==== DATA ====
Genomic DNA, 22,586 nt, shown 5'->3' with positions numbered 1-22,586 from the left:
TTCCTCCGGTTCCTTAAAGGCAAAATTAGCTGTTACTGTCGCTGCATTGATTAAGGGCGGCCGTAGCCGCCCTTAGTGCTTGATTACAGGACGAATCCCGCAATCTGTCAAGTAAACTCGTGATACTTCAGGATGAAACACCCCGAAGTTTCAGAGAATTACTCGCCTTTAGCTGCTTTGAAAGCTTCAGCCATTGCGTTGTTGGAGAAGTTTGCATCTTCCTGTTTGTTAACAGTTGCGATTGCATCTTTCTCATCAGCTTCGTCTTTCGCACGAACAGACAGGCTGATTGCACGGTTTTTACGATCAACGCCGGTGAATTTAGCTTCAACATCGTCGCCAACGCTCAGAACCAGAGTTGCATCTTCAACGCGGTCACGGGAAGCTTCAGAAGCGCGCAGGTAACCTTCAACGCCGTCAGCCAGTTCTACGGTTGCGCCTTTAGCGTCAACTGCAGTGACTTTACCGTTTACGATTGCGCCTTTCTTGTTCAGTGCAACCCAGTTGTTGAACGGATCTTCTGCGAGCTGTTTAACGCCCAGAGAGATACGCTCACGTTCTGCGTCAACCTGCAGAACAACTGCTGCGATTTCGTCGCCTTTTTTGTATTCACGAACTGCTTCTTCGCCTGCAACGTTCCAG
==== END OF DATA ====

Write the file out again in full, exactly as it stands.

Genomic DNA, 22,586 nt, shown 5'->3' with positions numbered 1-22,586 from the left:
TTCCTCCGGTTCCTTAAAGGCAAAATTAGCTGTTACTGTCGCTGCATTGATTAAGGGCGGCCGTAGCCGCCCTTAGTGCTTGATTACAGGACGAATCCCGCAATCTGTCAAGTAAACTCGTGATACTTCAGGATGAAACACCCCGAAGTTTCAGAGAATTACTCGCCTTTAGCTGCTTTGAAAGCTTCAGCCATTGCGTTGTTGGAGAAGTTTGCATCTTCCTGTTTGTTAACAGTTGCGATTGCATCTTTCTCATCAGCTTCGTCTTTCGCACGAACAGACAGGCTGATTGCACGGTTTTTACGATCAACGCCGGTGAATTTAGCTTCAACATCGTCGCCAACGCTCAGAACCAGAGTTGCATCTTCAACGCGGTCACGGGAAGCTTCAGAAGCGCGCAGGTAACCTTCAACGCCGTCAGCCAGTTCTACGGTTGCGCCTTTAGCGTCAACTGCAGTGACTTTACCGTTTACGATTGCGCCTTTCTTGTTCAGTGCAACCCAGTTGTTGAACGGATCTTCTGCGAGCTGTTTAACGCCCAGAGAGATACGCTCACGTTCTGCGTCAACCTGCAGAACAACTGCTGCGATTTCGTCGCCTTTTTTGTATTCACGAACTGCTTCTTCGCCTGCAACGTTCCAG